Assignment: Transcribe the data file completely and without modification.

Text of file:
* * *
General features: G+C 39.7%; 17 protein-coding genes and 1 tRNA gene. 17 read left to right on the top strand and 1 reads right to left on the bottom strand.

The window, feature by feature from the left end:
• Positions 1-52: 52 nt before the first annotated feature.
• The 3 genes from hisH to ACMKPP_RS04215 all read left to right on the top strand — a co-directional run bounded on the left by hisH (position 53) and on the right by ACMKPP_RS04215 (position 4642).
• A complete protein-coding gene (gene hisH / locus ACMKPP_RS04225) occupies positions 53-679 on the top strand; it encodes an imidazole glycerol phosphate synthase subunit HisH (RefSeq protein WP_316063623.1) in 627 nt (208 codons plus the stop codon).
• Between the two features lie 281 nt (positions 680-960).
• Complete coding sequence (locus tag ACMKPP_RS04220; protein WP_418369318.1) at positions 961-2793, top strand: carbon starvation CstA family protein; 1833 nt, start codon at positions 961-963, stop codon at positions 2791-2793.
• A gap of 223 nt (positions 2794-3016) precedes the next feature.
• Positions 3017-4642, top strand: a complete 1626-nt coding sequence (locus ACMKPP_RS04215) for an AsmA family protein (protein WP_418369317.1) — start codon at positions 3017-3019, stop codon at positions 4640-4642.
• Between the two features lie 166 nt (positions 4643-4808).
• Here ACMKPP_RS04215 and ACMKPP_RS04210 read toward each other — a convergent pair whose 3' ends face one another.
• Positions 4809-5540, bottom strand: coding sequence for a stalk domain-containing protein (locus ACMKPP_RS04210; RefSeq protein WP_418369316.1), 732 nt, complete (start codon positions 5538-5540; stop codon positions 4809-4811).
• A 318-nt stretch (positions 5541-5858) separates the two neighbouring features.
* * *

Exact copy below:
General features: G+C 39.7%; 17 protein-coding genes and 1 tRNA gene. 17 read left to right on the top strand and 1 reads right to left on the bottom strand.

The window, feature by feature from the left end:
• Positions 1-52: 52 nt before the first annotated feature.
• The 3 genes from hisH to ACMKPP_RS04215 all read left to right on the top strand — a co-directional run bounded on the left by hisH (position 53) and on the right by ACMKPP_RS04215 (position 4642).
• A complete protein-coding gene (gene hisH / locus ACMKPP_RS04225) occupies positions 53-679 on the top strand; it encodes an imidazole glycerol phosphate synthase subunit HisH (RefSeq protein WP_316063623.1) in 627 nt (208 codons plus the stop codon).
• Between the two features lie 281 nt (positions 680-960).
• Complete coding sequence (locus tag ACMKPP_RS04220; protein WP_418369318.1) at positions 961-2793, top strand: carbon starvation CstA family protein; 1833 nt, start codon at positions 961-963, stop codon at positions 2791-2793.
• A gap of 223 nt (positions 2794-3016) precedes the next feature.
• Positions 3017-4642, top strand: a complete 1626-nt coding sequence (locus ACMKPP_RS04215) for an AsmA family protein (protein WP_418369317.1) — start codon at positions 3017-3019, stop codon at positions 4640-4642.
• Between the two features lie 166 nt (positions 4643-4808).
• Here ACMKPP_RS04215 and ACMKPP_RS04210 read toward each other — a convergent pair whose 3' ends face one another.
• Positions 4809-5540, bottom strand: coding sequence for a stalk domain-containing protein (locus ACMKPP_RS04210; RefSeq protein WP_418369316.1), 732 nt, complete (start codon positions 5538-5540; stop codon positions 4809-4811).
• A 318-nt stretch (positions 5541-5858) separates the two neighbouring features.